As museum directors across France implore authorities to allow them to reopen their institutions, one mayor in the country has taken matters into his own hands. Louis Aliot, the right-wing mayor of Perpignan, a city in the south of France, will let four museums begin welcoming visitors once more, effectively disobeying countrywide Covid-19 safety guidelines that are keeping museums throughout the country shuttered.
“There is a virus, we have it for a long time, one must live with it,” Aliot said in a press conference on Tuesday. “The variants, there will be more of them; the virus, there will be more of it. There are treatments, there is the vaccine, there are all the precautions one needs to take, let’s get used to it.”
The French outlet Le Monde reported that the Musée Rigaud, a museum devoted to Hyacinthe Rigaud, the 17th-century painter who was born in Perpignan and is best known for his portrait of Louis XIV, was among those to start allowing visitors again.
The reopenings are a sign that tensions over the Covid restrictions being placed on museums in France are reaching a breaking point. They come just days after a group of French museum directors from across France banded together to sign a petition demanding that Roselyne Bachelot, the French minister of culture, let them reopen.
Bachelot has previously said that museums will be prioritized for reopening when the caseload in France subsides. Officials decided not to extend the national lockdown in December, though bars, restaurants, museums, and more remain shuttered for now. Some scientists have forecast a need for a third lockdown soon, claiming that France has not yet fully recovered from the most recent wave of Covid cases.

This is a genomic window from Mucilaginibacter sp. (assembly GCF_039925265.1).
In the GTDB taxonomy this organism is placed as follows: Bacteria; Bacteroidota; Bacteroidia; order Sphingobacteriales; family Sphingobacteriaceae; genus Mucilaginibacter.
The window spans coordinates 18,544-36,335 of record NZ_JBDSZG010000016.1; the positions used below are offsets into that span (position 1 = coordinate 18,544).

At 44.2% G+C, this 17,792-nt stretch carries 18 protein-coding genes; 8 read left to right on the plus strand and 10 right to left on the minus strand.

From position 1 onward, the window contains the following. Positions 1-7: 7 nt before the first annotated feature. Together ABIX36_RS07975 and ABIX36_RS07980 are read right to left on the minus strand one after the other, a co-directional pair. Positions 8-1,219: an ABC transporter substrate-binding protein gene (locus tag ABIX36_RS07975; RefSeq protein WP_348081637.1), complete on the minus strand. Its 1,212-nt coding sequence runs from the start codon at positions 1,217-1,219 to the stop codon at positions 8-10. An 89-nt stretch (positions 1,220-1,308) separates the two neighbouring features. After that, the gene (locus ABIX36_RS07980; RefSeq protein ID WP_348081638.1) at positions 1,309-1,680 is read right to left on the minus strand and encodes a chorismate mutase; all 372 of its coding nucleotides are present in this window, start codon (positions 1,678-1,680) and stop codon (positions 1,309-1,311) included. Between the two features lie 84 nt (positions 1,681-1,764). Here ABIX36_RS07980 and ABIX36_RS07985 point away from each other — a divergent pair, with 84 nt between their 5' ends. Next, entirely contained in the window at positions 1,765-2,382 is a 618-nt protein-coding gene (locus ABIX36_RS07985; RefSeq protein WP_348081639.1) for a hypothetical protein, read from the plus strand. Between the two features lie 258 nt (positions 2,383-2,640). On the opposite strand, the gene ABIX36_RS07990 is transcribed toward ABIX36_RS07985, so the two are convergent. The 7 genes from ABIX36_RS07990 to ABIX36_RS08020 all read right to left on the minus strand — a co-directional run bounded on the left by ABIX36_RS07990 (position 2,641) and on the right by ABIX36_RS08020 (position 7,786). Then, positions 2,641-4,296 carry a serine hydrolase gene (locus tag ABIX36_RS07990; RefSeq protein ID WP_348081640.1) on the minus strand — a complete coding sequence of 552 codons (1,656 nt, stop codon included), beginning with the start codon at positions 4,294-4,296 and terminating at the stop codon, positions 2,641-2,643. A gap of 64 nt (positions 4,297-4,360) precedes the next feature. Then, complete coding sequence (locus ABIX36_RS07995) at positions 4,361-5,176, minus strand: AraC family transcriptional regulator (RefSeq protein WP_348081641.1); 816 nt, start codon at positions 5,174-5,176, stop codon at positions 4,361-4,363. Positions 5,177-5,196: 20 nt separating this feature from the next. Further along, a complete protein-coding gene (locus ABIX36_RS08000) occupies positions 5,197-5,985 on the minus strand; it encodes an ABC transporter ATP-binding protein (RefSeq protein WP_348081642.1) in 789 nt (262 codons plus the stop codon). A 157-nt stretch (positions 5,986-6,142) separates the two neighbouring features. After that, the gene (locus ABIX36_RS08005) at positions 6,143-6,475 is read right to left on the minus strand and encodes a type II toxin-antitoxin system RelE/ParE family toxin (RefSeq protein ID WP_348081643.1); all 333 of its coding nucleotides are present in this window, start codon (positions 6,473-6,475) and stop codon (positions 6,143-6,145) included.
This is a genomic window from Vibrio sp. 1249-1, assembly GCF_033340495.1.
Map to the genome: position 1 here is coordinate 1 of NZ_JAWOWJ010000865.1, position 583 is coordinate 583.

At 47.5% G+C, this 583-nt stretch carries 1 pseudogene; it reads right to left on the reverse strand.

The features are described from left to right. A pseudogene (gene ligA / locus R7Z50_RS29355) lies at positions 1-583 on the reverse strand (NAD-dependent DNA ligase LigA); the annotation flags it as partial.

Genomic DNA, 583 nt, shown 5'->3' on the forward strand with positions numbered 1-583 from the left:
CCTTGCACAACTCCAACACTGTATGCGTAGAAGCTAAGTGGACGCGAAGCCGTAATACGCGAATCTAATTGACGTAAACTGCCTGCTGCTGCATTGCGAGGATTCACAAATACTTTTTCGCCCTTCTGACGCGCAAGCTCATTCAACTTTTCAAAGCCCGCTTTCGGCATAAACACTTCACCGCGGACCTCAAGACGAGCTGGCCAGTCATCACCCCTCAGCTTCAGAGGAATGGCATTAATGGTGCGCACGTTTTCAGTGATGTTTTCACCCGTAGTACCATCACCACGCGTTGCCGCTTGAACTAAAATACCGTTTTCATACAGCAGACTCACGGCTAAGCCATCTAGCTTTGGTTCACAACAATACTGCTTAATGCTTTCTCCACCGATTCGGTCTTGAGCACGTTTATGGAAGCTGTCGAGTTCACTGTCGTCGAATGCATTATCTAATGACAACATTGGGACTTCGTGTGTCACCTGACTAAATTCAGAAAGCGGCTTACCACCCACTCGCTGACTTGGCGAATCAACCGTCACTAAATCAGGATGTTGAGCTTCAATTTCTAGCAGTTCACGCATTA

“We wish to be able to take care of visitors now,” the petition reads. “Art, like health, helps to heal the human soul.” Among those who signed the letter are Quentin Bajac, director of the Jeu de Paume in Paris; Nicolas Bourriaud, director general of Montpellier Contemporary; Maja Hoffmann, founder of the Luma Foundation in Arles; Emma Lavigne, director of the Palais de Tokyo in Paris; and Chiara Parisi, director of the Centre Pompidou-Metz.
A similar sentiment was voiced by museum directors in Switzerland in an open letter. Directors of the Museum Tinguely, the Fondation Beyeler, the Kunstmuseum Basel, and other institutions signed a missive, which read, “If physical access is limited or blocked, education and culture become fundamentally stunted.”